New aggressive yellow rust strains pose such a threat to global wheat production that a Global Rust Reference Center has been set up by Aarhus University, Denmark, as part of the Borlaug Global Rust Initiative.
But based on numerous reports from around the world, yellow rust is more of a threat to global wheat production than the much more hyped Ug99 strain of black stem rust, he says.
“The actual situation with yellow rust is more serious than stem rust, for which we haven’t seen serious outbreaks outside of East Africa in recent years.”
The reason is the emergence of new traits within the yellow rust fungus, which is allowing it to spread into new areas of the world with increasingly devastating impacts on yields.
The increased aggressiveness of a race adapted to higher temperatures is a particular concern.
It is a race that caused the loss of almost 8m tonnes of wheat in the USA over a three-year period in the early 2000s. Before 2001, yellow rust in North America was confined to a few parts of the north-western states of Oregon, Washington and Idaho. But from 2001 it spread all through the wheat belt that extends from North Dakota down to Texas, and east into Kentucky and Alabama.
Temperatures of 30C are common in some of those states, which would usually knock out yellow rust infections. But these infections spread quickly and did not stop when the temperatures warmed up.
Analysis comparing yellow rust strains from the 1980s and 1990s with the new strain found the latter would grow much faster on rust-susceptible wheat varieties, and was able to produce enough spores at higher temperatures to keep epidemics going.
The strain spread to Australia and across much of Africa and Asia, presumably via contaminants spread by humans or transport, or by high-altitude winds.
The race has also been found in Europe, says Dr Hovmoller. “But we are fortunate that currently most north-west European varieties are resistant to it.”
Its emergence is partly the reason the Global Rust Reference Center was set up. “It aims to provide an early warning system for wheat rusts in collaboration with national and international research institutes and organisations under the Borlaug Global Rust Initiative.”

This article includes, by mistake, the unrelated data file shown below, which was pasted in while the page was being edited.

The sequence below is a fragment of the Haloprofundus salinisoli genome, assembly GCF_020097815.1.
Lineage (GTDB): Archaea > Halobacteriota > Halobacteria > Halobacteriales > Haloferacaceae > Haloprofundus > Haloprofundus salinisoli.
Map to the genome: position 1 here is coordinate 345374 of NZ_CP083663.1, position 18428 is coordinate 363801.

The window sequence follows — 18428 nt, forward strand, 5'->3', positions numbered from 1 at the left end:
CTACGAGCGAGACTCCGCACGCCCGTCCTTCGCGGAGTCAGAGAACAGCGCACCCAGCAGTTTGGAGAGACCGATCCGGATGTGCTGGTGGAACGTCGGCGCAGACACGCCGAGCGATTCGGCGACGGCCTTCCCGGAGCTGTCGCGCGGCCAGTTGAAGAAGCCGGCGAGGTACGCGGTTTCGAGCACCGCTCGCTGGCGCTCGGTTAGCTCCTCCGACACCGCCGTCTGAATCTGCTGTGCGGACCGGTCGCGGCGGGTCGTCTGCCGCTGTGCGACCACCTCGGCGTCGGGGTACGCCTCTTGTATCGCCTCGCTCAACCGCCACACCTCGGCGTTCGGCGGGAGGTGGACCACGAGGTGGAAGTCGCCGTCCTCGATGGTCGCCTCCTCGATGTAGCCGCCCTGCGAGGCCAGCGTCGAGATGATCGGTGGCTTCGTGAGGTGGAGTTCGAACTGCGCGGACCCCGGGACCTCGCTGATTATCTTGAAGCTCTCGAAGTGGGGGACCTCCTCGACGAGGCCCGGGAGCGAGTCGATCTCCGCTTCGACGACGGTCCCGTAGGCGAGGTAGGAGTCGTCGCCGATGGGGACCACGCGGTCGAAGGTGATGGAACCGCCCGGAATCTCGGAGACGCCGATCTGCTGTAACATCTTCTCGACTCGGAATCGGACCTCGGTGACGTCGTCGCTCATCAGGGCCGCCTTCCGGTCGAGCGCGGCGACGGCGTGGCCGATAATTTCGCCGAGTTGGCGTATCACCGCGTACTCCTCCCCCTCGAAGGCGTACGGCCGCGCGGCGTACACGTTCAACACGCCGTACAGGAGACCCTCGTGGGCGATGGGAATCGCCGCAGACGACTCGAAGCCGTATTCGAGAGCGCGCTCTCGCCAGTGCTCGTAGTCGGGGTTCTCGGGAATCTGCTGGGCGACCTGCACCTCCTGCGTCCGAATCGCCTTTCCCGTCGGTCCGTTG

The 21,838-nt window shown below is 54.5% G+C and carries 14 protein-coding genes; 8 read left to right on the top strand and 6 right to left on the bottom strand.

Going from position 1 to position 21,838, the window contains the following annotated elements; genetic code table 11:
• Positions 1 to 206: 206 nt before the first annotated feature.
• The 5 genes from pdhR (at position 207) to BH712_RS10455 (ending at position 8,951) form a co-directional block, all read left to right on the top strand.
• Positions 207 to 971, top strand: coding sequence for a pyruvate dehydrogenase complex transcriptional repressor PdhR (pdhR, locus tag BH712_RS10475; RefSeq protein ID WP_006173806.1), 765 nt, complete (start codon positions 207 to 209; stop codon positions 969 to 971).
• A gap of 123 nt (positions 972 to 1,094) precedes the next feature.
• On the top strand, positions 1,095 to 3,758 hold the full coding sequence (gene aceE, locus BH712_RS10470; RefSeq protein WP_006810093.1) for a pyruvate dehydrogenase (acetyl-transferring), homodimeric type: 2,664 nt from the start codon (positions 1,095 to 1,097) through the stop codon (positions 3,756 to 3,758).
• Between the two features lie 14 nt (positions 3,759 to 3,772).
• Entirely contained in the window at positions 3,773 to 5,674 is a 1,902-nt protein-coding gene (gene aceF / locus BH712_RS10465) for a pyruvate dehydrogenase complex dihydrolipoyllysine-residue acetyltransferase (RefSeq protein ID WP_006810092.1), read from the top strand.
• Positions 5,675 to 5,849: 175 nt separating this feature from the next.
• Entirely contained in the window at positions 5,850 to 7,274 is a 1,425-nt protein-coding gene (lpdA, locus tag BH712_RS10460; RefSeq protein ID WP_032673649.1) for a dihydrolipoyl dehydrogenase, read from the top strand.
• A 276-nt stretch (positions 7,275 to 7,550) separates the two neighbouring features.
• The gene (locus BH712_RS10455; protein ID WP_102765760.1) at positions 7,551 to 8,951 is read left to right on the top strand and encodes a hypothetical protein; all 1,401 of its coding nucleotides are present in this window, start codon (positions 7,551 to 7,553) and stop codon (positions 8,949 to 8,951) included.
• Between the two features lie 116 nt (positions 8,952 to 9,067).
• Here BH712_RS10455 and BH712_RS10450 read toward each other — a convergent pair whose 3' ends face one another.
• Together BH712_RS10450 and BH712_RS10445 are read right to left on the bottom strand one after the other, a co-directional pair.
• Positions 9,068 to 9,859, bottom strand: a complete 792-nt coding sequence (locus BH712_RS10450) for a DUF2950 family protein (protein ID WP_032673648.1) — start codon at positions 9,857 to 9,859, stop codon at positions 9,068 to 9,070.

Dr Hovmoller’s team will analyse yellow rust strains from around the world to track changes in the effectiveness of resistance genes in current global wheat varieties. “It will help discover and confirm rapidly where new threatening races appear.”
That is especially important in developing countries, where the use of home-saved seed is common and the turnover of wheat varieties is much slower than in Europe, where as many as one-third of varieties can change year-on-year, he says.
“The consequence of a new strain of rust in the developing world, where there is also less availability of fungicides, is much greater.”
The Reference Center will also provide resources to help breeding programmes, such as those based at the International Maize and Wheat Improvement Center in Mexico and the International Center for Agricultural Research in the Dry Area, Dr Hovmoller says.
In addition to Rust Watch, this year Farmers Weekly‘s Disease Watch service is also monitoring septoria development through the season.
As septoria is virtually always present in wheat crops through the season, it is not so much its presence/absence that is important, rather its severity.
In a relatively low-risk year such as last season, where a dry May and June minimised its spread through crops, there is sometimes the opportunity to reduce doses in line with risk or to choose cheaper options.
Equally, in a high risk septoria year, it is important to keep doses high and use the strongest products to keep on top of the most damaging foliar wheat disease.
To aid in that decision making, Septoria Watch will be providing in-season reports around the key timings giving details of the level of septoria being observed in untreated varieties at various Agrovista trials sites.